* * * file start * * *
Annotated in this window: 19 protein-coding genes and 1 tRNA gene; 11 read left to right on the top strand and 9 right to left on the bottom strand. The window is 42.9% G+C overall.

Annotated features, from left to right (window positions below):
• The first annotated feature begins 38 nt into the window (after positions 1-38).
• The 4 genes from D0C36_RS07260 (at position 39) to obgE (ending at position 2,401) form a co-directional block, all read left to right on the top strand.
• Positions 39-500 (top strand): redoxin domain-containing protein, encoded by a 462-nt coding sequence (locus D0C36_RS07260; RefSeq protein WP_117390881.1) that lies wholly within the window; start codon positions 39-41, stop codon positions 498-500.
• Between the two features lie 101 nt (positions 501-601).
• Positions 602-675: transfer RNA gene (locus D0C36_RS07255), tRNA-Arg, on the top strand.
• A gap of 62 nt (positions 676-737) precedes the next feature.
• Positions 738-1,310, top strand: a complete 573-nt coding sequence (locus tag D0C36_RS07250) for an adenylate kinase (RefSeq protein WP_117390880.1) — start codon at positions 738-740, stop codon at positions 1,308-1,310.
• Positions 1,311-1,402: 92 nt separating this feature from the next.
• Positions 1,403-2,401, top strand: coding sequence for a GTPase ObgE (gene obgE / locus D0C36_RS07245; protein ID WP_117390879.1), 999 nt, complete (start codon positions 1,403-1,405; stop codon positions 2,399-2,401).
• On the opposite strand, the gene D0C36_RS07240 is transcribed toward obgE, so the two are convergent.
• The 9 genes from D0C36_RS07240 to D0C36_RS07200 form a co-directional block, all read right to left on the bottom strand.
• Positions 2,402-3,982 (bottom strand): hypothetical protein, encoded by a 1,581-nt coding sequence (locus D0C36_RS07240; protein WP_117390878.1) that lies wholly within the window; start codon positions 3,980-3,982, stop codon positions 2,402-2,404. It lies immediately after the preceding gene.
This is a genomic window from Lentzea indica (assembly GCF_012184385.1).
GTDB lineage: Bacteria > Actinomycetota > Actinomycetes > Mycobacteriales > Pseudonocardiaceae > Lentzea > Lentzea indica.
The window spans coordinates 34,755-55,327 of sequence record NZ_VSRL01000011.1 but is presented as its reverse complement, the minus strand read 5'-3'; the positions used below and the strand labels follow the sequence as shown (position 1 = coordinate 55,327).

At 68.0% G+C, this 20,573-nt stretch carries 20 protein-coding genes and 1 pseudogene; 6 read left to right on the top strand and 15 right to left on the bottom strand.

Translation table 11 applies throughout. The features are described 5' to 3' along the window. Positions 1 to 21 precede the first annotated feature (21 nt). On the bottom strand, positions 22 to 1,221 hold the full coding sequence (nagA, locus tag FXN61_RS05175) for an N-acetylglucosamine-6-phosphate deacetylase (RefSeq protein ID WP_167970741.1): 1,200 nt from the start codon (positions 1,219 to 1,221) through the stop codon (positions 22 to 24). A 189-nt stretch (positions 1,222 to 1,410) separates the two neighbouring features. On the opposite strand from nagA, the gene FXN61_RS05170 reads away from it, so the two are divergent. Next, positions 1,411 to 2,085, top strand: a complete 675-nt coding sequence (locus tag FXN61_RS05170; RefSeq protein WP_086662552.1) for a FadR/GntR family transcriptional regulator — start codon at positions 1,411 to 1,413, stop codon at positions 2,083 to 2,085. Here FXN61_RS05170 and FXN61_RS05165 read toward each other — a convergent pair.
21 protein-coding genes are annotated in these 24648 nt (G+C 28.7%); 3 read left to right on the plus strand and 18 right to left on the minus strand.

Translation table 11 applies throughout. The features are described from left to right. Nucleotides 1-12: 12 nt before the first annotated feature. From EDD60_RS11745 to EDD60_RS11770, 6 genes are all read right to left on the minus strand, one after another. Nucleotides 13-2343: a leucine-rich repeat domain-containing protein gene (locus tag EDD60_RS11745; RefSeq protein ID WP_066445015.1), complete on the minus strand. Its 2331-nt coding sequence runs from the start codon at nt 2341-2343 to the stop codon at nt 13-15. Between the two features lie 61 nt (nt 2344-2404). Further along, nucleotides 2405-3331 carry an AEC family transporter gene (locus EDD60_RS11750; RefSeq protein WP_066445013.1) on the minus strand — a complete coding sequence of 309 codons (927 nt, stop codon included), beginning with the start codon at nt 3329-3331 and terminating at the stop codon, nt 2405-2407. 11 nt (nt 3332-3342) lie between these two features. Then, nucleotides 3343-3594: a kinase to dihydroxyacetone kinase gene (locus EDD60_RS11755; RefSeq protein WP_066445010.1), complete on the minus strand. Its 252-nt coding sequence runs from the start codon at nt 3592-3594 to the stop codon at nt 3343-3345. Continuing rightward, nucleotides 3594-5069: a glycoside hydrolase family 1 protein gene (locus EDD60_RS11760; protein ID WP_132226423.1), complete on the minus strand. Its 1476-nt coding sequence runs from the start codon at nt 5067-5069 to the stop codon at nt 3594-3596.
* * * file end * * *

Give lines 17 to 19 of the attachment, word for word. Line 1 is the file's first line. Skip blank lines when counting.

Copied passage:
The window spans coordinates 34,755-55,327 of sequence record NZ_VSRL01000011.1 but is presented as its reverse complement, the minus strand read 5'-3'; the positions used below and the strand labels follow the sequence as shown (position 1 = coordinate 55,327).

At 68.0% G+C, this 20,573-nt stretch carries 20 protein-coding genes and 1 pseudogene; 6 read left to right on the top strand and 15 right to left on the bottom strand.

Translation table 11 applies throughout. The features are described 5' to 3' along the window. Positions 1 to 21 precede the first annotated feature (21 nt). On the bottom strand, positions 22 to 1,221 hold the full coding sequence (nagA, locus tag FXN61_RS05175) for an N-acetylglucosamine-6-phosphate deacetylase (RefSeq protein ID WP_167970741.1): 1,200 nt from the start codon (positions 1,219 to 1,221) through the stop codon (positions 22 to 24). A 189-nt stretch (positions 1,222 to 1,410) separates the two neighbouring features. On the opposite strand from nagA, the gene FXN61_RS05170 reads away from it, so the two are divergent. Next, positions 1,411 to 2,085, top strand: a complete 675-nt coding sequence (locus tag FXN61_RS05170; RefSeq protein WP_086662552.1) for a FadR/GntR family transcriptional regulator — start codon at positions 1,411 to 1,413, stop codon at positions 2,083 to 2,085. Here FXN61_RS05170 and FXN61_RS05165 read toward each other — a convergent pair.